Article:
When an organization is moving toward operating more globally, who are the key leaders that must carry out the shift? Once those leaders are identified, coaching can support them by helping them consider how to effect change in different regions, better understand the new culture they are leading or living in, or bring new country- or region-specific ideas into the existing organization to expand the repertoire of how that organization does business. It can also help a leader think about how best to develop their teams’ global acumen and better utilize and develop the new non-home-office leaders who bring that cultural expertise to bear.

Driving Innovation and New Market Penetration 

When an organization is moving into a new area of business or a brand-new market segment, how could it deploy coaching to help leaders think more creatively, build their skills around risk and innovation, shift and expand their industry or business networks, and develop those skills and capabilities within their teams? Coaching can support leaders who need to lead differently when driving the startup of a new business segment.

Implementing a New Business Operating Model 

When organizations change the way they do business — which could involve restructuring, asset reallocation, new systems and technology, and changes in how work is done and how leaders lead — consider how coaching can focus leaders in pivotal roles on becoming more effective advocates for the change and help accelerate the shift, as well as deal with their own challenges about embracing the change. 

Advancing M&A Integration 

When organizations are facing a merger and acquisition (M&A) scenario, consider how coaching can help support integrating different cultures, maximizing the success of the merger or acquisition by intentionally helping leaders borrow from the best of both worlds. In addition, you can implement coaching as a retention strategy for key leaders who may be at risk during this kind of scenario, providing a place to deal with the changes and simultaneously enhance their leadership in times of extreme change.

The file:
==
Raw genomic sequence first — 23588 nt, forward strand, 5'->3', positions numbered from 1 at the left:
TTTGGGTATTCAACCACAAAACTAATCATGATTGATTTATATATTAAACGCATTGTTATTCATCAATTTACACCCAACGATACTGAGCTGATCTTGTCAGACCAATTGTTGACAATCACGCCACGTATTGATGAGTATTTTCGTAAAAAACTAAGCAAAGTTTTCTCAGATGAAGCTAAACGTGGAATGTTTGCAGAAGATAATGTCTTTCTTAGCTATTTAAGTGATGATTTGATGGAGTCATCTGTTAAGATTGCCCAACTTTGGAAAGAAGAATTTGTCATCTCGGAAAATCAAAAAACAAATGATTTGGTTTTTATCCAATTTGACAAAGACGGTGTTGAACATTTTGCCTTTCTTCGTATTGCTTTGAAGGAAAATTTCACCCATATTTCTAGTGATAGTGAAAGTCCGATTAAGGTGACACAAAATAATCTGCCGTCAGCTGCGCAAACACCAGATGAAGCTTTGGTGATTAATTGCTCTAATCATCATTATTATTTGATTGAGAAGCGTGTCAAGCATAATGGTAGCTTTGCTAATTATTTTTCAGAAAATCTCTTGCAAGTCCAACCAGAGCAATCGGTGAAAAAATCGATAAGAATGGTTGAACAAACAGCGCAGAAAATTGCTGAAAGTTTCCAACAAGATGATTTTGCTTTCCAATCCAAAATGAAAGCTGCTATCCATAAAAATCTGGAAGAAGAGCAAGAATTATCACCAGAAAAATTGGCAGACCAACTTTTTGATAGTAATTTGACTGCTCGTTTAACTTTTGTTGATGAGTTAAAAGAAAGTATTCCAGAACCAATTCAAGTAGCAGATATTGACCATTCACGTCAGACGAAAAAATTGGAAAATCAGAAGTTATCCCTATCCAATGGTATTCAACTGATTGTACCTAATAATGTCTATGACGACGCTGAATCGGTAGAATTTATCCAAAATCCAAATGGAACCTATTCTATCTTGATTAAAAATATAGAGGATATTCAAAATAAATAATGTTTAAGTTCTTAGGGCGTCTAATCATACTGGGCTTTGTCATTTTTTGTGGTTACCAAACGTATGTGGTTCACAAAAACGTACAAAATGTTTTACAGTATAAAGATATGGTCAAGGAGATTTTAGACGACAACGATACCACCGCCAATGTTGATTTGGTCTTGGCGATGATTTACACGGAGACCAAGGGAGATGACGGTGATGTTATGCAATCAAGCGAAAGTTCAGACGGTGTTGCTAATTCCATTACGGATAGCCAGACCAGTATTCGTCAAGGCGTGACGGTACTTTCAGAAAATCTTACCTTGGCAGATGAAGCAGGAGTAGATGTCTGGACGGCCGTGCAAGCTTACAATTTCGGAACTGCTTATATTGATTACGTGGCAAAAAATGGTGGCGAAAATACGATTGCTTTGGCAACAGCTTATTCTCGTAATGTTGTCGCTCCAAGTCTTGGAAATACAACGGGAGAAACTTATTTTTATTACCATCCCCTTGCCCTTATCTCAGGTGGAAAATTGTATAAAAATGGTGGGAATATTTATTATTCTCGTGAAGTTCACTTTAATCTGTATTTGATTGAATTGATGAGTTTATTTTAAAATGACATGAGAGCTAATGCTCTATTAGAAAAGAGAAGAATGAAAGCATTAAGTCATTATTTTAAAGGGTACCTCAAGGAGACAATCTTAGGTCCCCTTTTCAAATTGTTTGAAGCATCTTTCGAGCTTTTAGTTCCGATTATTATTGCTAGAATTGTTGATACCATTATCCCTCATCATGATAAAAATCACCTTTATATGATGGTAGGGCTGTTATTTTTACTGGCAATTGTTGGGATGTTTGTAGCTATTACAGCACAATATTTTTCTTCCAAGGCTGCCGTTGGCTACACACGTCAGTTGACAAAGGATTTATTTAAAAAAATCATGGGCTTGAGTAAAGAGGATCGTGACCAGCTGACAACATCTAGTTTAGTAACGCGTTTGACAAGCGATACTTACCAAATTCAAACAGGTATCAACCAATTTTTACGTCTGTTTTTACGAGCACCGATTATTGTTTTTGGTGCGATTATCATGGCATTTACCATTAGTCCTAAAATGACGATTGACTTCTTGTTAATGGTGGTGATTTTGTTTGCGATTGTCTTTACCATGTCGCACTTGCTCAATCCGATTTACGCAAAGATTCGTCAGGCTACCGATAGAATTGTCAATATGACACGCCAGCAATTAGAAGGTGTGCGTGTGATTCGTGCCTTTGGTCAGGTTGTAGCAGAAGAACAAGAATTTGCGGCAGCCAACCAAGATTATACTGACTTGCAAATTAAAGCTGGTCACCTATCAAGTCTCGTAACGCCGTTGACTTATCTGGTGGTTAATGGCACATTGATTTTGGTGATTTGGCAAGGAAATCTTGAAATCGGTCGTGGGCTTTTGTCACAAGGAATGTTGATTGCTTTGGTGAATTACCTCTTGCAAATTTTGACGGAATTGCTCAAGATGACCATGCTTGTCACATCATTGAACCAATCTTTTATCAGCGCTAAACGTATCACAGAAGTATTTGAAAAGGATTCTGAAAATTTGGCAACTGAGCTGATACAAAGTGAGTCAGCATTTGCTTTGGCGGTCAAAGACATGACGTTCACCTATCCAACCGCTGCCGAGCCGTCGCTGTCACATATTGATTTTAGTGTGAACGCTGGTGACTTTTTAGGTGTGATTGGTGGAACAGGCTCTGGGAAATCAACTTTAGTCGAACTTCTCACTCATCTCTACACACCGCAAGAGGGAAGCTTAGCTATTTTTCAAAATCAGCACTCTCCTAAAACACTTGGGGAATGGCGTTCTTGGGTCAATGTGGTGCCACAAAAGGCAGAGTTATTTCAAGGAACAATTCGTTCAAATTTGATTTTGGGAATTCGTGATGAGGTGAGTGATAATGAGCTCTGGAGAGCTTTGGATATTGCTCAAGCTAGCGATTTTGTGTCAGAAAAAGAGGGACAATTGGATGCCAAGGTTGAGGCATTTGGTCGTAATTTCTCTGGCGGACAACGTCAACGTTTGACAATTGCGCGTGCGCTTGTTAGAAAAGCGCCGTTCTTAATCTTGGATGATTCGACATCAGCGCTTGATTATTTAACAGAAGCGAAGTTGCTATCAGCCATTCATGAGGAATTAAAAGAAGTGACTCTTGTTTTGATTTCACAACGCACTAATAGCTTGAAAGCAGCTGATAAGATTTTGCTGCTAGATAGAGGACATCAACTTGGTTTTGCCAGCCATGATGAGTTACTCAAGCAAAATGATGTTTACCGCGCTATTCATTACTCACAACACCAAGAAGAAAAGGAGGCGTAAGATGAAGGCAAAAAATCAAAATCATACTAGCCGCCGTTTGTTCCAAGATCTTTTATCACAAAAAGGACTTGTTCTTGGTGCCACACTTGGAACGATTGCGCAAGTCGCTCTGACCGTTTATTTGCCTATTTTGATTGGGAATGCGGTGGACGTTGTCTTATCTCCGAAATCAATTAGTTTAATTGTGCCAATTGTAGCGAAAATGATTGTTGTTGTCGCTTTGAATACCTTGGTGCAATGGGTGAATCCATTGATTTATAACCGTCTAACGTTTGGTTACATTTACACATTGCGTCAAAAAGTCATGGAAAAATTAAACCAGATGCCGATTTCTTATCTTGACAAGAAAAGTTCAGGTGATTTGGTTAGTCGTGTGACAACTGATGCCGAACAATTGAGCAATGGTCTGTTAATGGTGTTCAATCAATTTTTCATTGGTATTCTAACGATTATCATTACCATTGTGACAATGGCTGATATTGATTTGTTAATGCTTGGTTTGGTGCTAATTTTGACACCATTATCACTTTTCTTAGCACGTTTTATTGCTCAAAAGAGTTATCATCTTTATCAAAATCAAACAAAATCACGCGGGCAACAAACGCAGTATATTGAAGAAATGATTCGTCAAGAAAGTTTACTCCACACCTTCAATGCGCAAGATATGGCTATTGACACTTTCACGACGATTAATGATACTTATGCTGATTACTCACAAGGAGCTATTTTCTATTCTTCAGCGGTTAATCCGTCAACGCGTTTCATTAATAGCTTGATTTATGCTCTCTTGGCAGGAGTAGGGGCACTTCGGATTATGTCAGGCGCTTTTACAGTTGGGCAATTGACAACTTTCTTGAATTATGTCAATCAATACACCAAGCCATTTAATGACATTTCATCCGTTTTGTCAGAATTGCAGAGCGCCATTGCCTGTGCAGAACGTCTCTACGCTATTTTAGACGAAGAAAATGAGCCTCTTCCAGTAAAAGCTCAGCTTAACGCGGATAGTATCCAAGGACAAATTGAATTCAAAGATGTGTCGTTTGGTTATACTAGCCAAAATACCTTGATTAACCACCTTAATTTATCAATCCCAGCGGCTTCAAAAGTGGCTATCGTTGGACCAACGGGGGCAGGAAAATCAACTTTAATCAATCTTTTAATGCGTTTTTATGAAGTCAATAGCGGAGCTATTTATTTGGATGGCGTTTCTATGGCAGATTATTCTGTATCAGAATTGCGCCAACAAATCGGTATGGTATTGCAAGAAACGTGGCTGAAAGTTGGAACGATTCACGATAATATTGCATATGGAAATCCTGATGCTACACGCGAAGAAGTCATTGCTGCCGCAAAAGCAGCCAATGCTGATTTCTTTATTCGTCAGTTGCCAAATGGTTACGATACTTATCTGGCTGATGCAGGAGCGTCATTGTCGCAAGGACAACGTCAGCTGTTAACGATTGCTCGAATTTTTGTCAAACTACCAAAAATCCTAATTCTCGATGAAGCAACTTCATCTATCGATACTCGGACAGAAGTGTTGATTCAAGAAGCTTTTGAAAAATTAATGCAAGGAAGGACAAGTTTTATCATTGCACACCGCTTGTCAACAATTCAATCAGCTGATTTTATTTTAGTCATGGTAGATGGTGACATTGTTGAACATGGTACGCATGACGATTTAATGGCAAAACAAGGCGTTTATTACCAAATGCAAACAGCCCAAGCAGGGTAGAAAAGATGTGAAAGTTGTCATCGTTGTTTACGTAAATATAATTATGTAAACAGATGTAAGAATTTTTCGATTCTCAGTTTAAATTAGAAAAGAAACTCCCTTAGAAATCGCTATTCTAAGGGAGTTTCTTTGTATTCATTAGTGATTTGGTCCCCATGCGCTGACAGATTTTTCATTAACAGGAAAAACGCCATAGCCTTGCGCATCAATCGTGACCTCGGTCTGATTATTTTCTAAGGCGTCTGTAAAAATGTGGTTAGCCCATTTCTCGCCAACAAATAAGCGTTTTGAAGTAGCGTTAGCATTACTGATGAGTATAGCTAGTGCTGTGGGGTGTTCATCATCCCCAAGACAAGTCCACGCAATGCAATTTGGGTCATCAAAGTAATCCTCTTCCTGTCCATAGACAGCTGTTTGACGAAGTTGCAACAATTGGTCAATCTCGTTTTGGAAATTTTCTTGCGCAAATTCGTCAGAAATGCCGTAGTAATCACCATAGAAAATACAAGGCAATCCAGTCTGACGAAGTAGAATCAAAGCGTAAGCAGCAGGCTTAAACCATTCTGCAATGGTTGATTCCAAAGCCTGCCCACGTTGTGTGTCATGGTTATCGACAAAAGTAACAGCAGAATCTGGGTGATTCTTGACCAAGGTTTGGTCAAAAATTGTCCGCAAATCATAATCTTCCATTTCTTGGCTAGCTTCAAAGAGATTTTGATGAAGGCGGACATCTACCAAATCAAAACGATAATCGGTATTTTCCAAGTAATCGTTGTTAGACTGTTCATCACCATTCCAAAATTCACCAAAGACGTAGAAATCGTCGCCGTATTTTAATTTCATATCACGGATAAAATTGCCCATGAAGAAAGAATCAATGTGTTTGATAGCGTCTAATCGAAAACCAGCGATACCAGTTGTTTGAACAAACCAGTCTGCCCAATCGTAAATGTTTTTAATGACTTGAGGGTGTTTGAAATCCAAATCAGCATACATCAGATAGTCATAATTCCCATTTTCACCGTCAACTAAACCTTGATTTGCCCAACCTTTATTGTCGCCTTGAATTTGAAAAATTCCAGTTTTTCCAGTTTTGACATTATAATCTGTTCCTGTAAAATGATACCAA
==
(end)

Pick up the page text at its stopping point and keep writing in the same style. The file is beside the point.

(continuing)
Aligning the Senior Team 

Last but not least, executive coaching can be more than an individual development initiative; it also allows all senior team members to focus on building the capabilities needed to achieve common enterprise objectives and how they can work together more effectively to achieve them. Consider how coaching can be aligned with the overall business context as your coaches engage with these leaders to help the team operate more harmoniously, develop a greater sense of mutual trust, and deliver on their shared responsibilities as enterprise leaders.

These scenarios are just a sampling of where executive coaching can make a significant difference for key talent. At Cambria, we believe that using executive coaching in a selective and high-impact manner is the best approach. Ensuring that coaching is aimed at the right leaders at the right time for specific development objectives shifts coaching from a one-off service to a key offering that makes a significant difference in accelerating the development of key leaders. 

Final Thought

The most important question that leaders in the organization are likely to ask is, “How will executive coaching impact my business objectives and challenges and the business overall?” In our view, the more closely coaching is tied to organizational objectives and specific business needs and the capabilities leaders need to handle the challenges and achieve their business objectives, the more impactful and effective the coaching will be. 

For more information on how you can harness the benefits of executive coaching, contact our team today.